Hypokalemia was documented in just 3% of cases. Twenty patients (3%) were reported to have no clinical signs at the time of consultation with the ASPCA APCC. This lack of clinical signs could be attributable to a low level of drug present in the canister or a lack of follow-up as a result of successfully managing subsequent clinical signs.


Hypokalemia as a result of an intracellular shift can be severe in an acute toxicosis with albuterol and related drugs. Life-threatening arrhythmias and profound muscle weakness are possible sequelae of severe hypokalemia.6 Among the 414 inhaler toxicosis cases, the lowest reported potassium concentration was 1.76 mEq/L (reference range = 3.8 to 5.1 mEq/L6 ) (ASPCA APCC Database: Unpublished data, November 2001–May 2007). Because the total body potassium is not depleted with this toxicosis, it is critical to monitor serum potassium for a rebound hyperkalemia as the effect of the beta2 agonist wanes and the potassium redistributes to the blood.

Hypophosphatemia is a rare finding (ASPCA APCC Database: Unpublished data, November 2001–May 2007) that likely represents intracellular translocation. It may be due to the beta2 agonist action itself or to secondary responses including increased catecholamine and insulin release or respiratory alkalosis.7,11 Hypophosphatemia can potentiate cardiac arrhythmias and predispose the patient to hemolysis because of loss of red blood cell membrane integrity.11 Most cases of hypophosphatemia spontaneously resolve once the underlying cause is removed. In severe cases (serum phosphorus concentrations < 1 mg/dl; reference range = 2.5 to 6.2 mg/dl6 ), intravenous supplementation with sodium or potassium phosphate may be necessary.11

Hyperglycemia and hypomagnesemia have also been associated with beta2 agonist toxicosis but rarely need to be specifically addressed.9


Because peak plasma concentrations are achieved as quickly as five minutes after inhalation,6 decontamination by inducing emesis or by administering activated charcoal or a sorbitol cathartic is not recommended for patients exposed to beta2 agonist inhalers.

Fluid therapy and monitoring

Many patients can be managed with supportive care such as intravenous fluids, but severe exposures may require more aggressive therapy. Heart rate, rhythm, and blood pressure need to be closely monitored. If catecholamine-induced hypertension predominates, cautious fluid administration is warranted. Continuous electrocardiography is recommended.12 Sinus tachycardia exceeding 180 to 200 beats/min, other life-threatening arrhythmias such as sustained ventricular tachycardia, or severe hypokalemia requires treatment.5

Meticulous monitoring of serum potassium throughout the toxicosis period is warranted; check it every two hours unless there is a clinical indication to check it sooner (e.g. change in heart rate or rhythm indicating potassium aberrations, bradycardia due to hyperkalemia).

Beta antagonists, diazepam, and lidocaine

A nonselective beta antagonist such as propranolol can be given to reverse both beta1 and beta2 effects. Because the norepinephrine release associated with beta agonists is primarily mediated by beta2 activity,13 propranolol is a good choice to minimize secondary catecholamine effects such as behavioral aberrations. Diazepam may also be used to alleviate anxiety, hyperactivity, muscle tremors, and rare seizures. Metoprolol, a selective beta1 antagonist, is an alternative to propranolol to normalize the heart rate.5 Ventricular tachycardia may be treated with either propranolol or lidocaine.6 Table 2 provides dosage guidelines for drugs useful in beta2 agonist intoxicated patients.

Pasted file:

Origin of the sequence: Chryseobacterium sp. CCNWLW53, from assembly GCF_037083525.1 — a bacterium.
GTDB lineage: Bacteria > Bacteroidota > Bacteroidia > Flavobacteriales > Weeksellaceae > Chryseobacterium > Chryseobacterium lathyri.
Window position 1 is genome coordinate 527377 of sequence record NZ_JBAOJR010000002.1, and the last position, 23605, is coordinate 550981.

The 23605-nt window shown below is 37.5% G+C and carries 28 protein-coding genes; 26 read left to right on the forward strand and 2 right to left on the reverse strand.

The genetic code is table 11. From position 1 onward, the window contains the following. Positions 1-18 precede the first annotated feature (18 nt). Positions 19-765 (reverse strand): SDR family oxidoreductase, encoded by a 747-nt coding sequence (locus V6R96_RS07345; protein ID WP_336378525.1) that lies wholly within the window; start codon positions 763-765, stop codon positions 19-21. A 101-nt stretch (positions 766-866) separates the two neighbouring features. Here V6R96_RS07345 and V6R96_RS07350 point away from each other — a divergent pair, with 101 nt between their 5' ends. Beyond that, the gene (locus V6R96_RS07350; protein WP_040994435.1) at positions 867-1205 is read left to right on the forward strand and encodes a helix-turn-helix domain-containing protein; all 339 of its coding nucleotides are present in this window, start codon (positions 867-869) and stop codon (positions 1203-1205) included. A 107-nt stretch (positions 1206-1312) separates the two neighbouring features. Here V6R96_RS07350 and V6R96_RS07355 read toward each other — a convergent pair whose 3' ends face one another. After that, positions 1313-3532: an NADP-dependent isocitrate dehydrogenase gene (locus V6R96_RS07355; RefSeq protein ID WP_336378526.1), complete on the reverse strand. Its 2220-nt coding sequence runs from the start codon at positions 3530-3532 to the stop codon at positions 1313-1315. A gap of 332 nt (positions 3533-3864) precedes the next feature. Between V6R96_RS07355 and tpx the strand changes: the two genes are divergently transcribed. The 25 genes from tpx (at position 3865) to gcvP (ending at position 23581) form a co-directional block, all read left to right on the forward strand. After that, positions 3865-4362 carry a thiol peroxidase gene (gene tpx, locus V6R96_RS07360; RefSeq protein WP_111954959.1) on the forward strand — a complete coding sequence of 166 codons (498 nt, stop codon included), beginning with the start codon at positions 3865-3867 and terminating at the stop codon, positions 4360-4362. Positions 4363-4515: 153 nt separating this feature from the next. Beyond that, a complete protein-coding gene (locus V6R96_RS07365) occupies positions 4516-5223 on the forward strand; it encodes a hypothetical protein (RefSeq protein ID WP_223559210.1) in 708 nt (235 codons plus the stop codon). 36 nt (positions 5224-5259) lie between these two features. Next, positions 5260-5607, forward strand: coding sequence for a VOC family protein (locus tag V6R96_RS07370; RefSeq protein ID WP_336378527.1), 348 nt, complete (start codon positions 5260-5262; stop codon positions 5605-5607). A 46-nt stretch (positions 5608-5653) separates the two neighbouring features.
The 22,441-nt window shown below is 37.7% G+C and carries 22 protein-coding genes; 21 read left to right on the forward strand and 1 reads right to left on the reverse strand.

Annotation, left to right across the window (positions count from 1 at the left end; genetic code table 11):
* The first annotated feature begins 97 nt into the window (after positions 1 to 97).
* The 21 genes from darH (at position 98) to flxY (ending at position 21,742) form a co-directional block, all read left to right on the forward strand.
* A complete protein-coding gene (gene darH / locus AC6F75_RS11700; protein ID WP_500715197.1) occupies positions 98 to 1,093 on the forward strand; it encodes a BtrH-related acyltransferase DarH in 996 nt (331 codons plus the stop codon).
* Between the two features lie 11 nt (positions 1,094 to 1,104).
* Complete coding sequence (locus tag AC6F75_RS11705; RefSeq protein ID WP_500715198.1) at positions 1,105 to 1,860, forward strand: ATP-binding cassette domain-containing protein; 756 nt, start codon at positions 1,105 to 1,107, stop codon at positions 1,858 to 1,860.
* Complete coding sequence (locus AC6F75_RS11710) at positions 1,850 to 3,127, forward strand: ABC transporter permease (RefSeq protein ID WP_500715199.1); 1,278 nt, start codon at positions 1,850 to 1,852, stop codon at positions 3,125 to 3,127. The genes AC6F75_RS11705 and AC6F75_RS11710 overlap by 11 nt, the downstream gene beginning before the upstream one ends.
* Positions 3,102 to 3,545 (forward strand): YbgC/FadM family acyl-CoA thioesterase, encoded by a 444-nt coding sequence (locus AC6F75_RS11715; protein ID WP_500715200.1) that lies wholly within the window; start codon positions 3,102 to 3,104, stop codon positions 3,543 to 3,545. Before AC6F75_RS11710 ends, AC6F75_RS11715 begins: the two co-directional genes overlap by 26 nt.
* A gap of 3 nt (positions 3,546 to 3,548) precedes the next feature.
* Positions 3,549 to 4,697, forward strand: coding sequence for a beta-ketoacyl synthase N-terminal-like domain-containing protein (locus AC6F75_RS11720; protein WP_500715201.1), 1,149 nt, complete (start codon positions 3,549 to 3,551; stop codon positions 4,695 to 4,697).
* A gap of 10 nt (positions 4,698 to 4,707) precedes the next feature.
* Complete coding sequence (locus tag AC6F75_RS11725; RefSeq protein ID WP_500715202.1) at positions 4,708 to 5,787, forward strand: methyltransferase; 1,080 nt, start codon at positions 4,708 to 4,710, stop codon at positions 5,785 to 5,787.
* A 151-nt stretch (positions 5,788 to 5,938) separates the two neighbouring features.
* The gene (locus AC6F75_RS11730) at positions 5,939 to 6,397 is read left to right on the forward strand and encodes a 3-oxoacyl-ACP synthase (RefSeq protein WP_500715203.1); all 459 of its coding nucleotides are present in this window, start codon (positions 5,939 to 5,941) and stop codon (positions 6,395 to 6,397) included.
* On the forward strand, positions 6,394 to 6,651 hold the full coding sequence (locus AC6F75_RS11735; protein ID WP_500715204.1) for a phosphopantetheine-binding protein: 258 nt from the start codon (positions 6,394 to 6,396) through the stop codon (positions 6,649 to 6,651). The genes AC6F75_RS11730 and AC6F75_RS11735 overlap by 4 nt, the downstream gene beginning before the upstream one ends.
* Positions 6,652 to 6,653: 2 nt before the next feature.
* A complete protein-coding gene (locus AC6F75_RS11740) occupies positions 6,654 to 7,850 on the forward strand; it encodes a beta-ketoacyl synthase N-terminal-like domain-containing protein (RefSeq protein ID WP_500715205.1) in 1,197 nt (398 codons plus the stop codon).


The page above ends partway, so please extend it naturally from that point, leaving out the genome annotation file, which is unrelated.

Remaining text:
Table 2 Dosage Guidelines for Pharmaceuticals Useful in Beta2 Agonist Intoxicated Dogs*


Monitor the serum potassium concentration closely, and provide supplemental potassium according to the severity of hypokalemia (Table 3).12 Keep in mind, however, that a rebound hyperkalemia can ensue after aggressive potassium supplementation because of extracellular translocation of potassium as the toxicosis abates. Patients treated with propranolol may also have an increase in serum potassium because of propranolol's direct effects.6

Table 3 Guidelines for Intravenous Potassium Supplementation Based on Serum Potassium Concentrations*

Duration of signs

The endpoint of therapy is resolution of the abnormal clinical findings. We can estimate the duration of signs based on exposure evidence and metabolism and excretion data extrapolated from human exposure. The plasma half-life in people for inhaled albuterol is about 3.8 hours (1.7- to 7.1-hour range in a separate study).14 Albuterol is metabolized in the liver to the relatively inactive albuterol 4'-O-sulfate. Excretion of the parent drug and metabolites occurs rapidly, predominantly through the kidneys,14 but about 10% is excreted in the feces.9 Most dogs with mild signs recover within 12 hours of exposure with appropriate supportive care, but signs can persist for 24 to 48 hours with large overdoses.


The immediate delivery of massive amounts of beta2 agonists from inhalers punctured by dogs warrants prompt veterinary attention. Clinical signs reported in such exposures are fairly predictable; lethargy, tachypnea, agitation, and trembling are among the most common. Tachycardia is the most consistent clinical finding. Be aware of the potential for this type of toxicosis and recognize it as a possible cause when signs consistent with beta2 agonist overdose are encountered. With appropriate monitoring of vital signs and electrolytes, supportive care, and administration of pharmaceuticals to mitigate the adverse effects, toxicoses due to albuterol and other beta2 agonists can be managed successfully. However, when existing cardiac disease is present or the toxicosis is compounded by the concurrent use of tricyclic antidepressants, monoamine oxidase inhibitors, or digoxin, complications such as cardiac decompensation or sudden death may occur.

"Toxicology Brief" was contributed by Donna Mensching, DVM, and Petra A. Volmer, MS, DVM, DABVT, DABT, Department of Veterinary Biosciences, College of Veterinary Medicine, University of Illinois, Urbana, IL 61802. Dr. Volmer is the editor of "Toxicology Brief."